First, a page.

Travel Safety

U.S. State Department Issues Niger Travel Warning

“The Department of State warns U.S. citizens of the risks of travel to Niger, and urges extreme caution due to the military conflict in neighboring Mali and continued kidnapping threats against Westerners in Niger. This replaces the Travel Warning for Niger dated November 16, 2012 to update information on security concerns.

On January 11, the Malian military launched military operations against terrorist groups that have been in control of northern Mali. As a result, terrorist groups have stepped up their rhetoric calling for additional attacks or kidnappings against Westerners, particularly those whose countries are linked to support for international military intervention in Mali. We encourage U.S. citizens to exercise caution, remain vigilant, maintain situational awareness at all times, and take appropriate security precautions to ensure personal safety.

The border region with Mali continues to be of specific concern since the Malian government’s loss of control over its northern region in early 2012. The border is porous, and there are frequent reports of Al-Qaeda in the Islamic Maghreb (AQIM) and other terrorist or rebel groups crossing into Niger. The Government of Niger has increased its security forces in the border area, but the situation remains unstable and travel there is not advised. The U.S. Embassy in Niamey will continue to monitor this situation closely and update U.S. citizens by via ‘Security Messages for U.S. Citizens.’ These security messages will be posted on U.S. Embassy Niamey’s website at

Because of security threats, the U.S. Embassy in Niamey continues to restrict the travel of U.S. government employees and official visitors in the areas north of Niamey. The U.S. Embassy also continues to evaluate proposed travel and official and personal activities for employees on a case-by-case basis, in consultation with Nigerien security authorities. Recently, the possibility of violence related to extremist and criminal groups coming from northern Nigeria has led the Nigerien government to recommend armed escorts for travel in far eastern Niger.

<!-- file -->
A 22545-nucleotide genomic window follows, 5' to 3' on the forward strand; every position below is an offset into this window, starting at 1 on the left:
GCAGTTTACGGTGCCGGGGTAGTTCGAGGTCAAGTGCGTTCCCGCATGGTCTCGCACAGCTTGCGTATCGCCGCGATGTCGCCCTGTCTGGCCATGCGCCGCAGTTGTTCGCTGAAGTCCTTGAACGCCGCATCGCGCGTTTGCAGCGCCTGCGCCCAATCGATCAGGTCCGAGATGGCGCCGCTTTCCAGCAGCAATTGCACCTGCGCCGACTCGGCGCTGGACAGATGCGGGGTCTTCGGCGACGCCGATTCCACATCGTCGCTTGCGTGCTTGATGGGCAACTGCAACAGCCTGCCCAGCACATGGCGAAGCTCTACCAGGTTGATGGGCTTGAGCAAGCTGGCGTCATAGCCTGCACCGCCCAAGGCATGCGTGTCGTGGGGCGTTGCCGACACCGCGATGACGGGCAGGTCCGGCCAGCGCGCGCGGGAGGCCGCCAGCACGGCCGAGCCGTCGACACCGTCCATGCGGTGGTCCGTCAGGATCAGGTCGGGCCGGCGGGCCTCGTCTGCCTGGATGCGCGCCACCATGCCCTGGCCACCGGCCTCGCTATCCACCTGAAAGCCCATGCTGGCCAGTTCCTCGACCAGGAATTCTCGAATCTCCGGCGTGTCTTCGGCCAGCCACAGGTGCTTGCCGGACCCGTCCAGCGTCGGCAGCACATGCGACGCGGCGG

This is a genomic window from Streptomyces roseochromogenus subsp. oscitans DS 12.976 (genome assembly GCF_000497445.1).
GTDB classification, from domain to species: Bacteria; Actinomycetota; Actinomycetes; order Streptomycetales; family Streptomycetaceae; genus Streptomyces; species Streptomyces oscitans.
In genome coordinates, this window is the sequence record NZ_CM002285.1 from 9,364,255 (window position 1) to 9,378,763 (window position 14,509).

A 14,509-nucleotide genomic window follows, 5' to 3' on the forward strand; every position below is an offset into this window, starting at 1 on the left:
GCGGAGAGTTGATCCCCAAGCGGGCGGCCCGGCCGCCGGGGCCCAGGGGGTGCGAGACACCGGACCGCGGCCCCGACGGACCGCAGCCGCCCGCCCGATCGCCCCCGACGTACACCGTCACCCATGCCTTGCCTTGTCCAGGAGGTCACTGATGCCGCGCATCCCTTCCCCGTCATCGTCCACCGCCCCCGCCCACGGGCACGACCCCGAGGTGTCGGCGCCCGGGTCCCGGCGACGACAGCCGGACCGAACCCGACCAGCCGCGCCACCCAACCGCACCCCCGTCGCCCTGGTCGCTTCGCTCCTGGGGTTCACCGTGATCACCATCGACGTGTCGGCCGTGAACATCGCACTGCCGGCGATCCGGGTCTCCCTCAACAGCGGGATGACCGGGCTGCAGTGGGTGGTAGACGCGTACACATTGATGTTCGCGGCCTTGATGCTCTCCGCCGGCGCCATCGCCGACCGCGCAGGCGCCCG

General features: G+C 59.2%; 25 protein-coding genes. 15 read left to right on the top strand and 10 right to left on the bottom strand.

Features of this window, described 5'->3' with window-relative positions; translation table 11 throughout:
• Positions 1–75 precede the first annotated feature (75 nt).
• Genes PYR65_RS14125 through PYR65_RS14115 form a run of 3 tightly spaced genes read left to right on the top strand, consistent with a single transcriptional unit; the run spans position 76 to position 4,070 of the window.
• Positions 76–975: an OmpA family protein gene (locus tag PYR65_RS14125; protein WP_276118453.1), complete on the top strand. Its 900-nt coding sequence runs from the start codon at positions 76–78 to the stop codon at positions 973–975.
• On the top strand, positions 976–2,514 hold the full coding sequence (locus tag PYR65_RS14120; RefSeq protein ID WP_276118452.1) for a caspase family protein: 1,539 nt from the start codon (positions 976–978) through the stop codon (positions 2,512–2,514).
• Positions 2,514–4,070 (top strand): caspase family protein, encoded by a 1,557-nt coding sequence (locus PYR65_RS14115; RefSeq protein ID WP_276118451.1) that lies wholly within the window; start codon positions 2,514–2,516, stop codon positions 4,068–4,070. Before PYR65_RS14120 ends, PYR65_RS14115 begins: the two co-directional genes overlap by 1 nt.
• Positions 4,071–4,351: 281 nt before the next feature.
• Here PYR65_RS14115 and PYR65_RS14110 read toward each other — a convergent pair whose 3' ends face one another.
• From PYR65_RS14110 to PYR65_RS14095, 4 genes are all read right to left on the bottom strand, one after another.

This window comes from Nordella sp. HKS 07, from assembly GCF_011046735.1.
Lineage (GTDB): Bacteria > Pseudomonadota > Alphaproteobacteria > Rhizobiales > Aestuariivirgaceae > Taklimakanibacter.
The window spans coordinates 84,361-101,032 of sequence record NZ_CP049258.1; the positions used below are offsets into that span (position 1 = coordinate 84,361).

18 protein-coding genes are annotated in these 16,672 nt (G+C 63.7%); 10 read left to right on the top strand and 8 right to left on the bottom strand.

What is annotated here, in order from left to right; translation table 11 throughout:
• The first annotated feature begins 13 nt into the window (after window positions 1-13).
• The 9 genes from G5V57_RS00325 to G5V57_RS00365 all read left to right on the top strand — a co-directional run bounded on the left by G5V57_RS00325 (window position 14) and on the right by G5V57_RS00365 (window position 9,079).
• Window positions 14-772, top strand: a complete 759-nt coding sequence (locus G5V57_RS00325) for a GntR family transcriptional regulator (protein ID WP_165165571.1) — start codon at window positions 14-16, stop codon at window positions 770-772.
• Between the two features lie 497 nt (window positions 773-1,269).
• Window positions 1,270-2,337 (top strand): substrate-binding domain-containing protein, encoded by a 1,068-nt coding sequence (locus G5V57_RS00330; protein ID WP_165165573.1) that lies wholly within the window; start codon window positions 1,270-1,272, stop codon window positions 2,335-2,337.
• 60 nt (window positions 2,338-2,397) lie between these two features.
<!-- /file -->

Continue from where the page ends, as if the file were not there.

AQIM, a group designated as a terrorist organization by the Department of State since 2002, continues its threats to kidnap Westerners in Niger, including U.S. citizens, and has been successful in kidnapping Europeans in the region. On January 7, 2011, two French nationals were kidnapped in the capital city of Niamey. They were found dead less than 24 hours later following a rescue attempt by French and Nigerien military forces. In September 2010, seven people, including five French citizens, a Togolese national, and a Malagasy citizen were kidnapped by AQIM from the northern mining town of Arlit. Four French citizens are still being held hostage by AQIM. Although there have been no kidnappings of Westerners in Niger since January 2011, the Department of State Worldwide Caution dated July 18, 2012 reminds U.S. citizens to maintain a high level of vigilance and to take appropriate steps to increase their security awareness when traveling in the region.

As a result of safety and security concerns, some organizations, including foreign companies, NGOs, and private aid organizations, have temporarily suspended operations in Niger or withdrawn some family members and/or staff.

Although the U.S. government places the highest priority on the safe recovery of kidnapped U.S. citizens, it is U.S. government policy not to make concessions to kidnappers.”

Source: Niger

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